The term “micro-moment marketing” became popular around 2014 when it became obvious that device usage had started to increase. Micro-moments stand for people’s deliberate intents to look up information online. According to Google’s guide, these intents fall into these four categories:

  • I want to know
  • I want to go
  • I want to buy
  • I want to do

One essential characteristic of micro-moments is that they can hardly be owned by brands. Thus, only targeted search advertising makes brands visible in search engines. In this context, every first brand encounter happens in a highly competitive environment, which can’t be controlled by the brand itself.

Once the customer has landed on your page, you need to show you’re a truly caring brand by providing help, delivering useful information on the spot, and enticing visitors with tempting intent-based offers. All this is impossible without the underlying technological foundation. And this is where the major battle is happening right now.

What Are the New Battlefields?

Weirdly enough, the task to make relationships human-like is often delegated to machines. In the absence of face-to-face interactions in the digital realm, technologies are the only possible way to go.

Yet dispersing efforts and budget on every technology will do no good. Instead, you should zero in on the areas that have a truly decisive impact on customer relationships—precisely, on mobile and business intelligence.

Today, customers favor mobile over other channels. Recognizing this fact means making one step forward in your customer care efforts. Whether you’re a brick-and-mortar or digital business, mobile will permeate the majority of customer interactions, forcing you focus on mobile-first experiences.

This can be a mobile app to complement your online website or mobile-exclusive offers, like mobile-only loyalty cards, branded mobile wallets, or mobile extensions for engaging customers in-store.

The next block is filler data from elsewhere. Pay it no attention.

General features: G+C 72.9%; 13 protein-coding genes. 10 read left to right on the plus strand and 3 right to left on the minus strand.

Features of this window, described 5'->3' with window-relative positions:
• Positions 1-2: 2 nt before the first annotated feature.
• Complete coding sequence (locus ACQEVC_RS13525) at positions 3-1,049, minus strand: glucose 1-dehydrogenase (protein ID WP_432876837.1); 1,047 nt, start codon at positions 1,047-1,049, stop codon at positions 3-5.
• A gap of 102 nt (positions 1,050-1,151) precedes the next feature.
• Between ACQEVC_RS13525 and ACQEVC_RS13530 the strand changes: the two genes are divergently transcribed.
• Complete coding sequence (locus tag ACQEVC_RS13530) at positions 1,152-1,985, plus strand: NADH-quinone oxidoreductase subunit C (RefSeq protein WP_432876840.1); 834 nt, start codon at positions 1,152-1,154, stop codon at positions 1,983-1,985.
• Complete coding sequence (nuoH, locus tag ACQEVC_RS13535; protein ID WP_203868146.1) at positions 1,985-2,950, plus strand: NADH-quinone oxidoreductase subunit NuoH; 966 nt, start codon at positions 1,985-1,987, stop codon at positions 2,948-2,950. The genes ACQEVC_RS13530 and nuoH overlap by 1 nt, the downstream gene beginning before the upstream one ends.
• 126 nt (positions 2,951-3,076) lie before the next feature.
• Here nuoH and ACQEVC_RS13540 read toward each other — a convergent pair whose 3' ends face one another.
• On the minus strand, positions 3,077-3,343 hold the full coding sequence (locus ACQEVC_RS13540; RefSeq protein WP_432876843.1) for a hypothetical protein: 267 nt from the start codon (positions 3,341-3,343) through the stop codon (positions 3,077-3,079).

The pillars of customer care—intent prediction, personalization, and relevance—are impossible without scooping essential details about the customer you want to engage. This is where business intelligence comes into play.

In the market of one, it’s all about micro-data on each particular customer. Ultimately, this is where true personalization is playing out—not through trends applied to broad segments, but with little facts about real people, one customer at a time.

Go a step further and you bump into cognitive analytics, a convergence of data analytics and cognitive computing that aids real-time decision making, customer service, and, yes, personalization. Accenture and IBM are taking the lead with their flagship products, but as the cognitive computing market is maturing, watch out for more names.

When you deal with business intelligence technologies, remember about ethical data collection policies. Big Data or micro data, security is key. Customers appreciate being in control over what data they provide, and expect transparent and clear privacy rules. Most customers agree to provide their personal information in exchange for tailored personalization.

So is customer care a reality yet? It seems as though it is. Forward-looking brands have already taken some incremental steps, and it’s paying off with higher traffic and ROI.

If plunging into the unknown seems too risky, try out the customer care approach through a series of pilot projects. As you can see from the above, bringing together imagination, marketing thinking, determination, and powerful technologies can bring incredible results.

Valerie Nechay is a MarTech and CX observer at Iflexion, a Denver-based custom software development provider. Using her writing powers, she's translating complex technologies into fascinating topics and shares them with the world. Now her focus is on Salesforce implementation how-tos, challenges, insights, and shortcuts, as well as broader applications of enterprise tech for business development.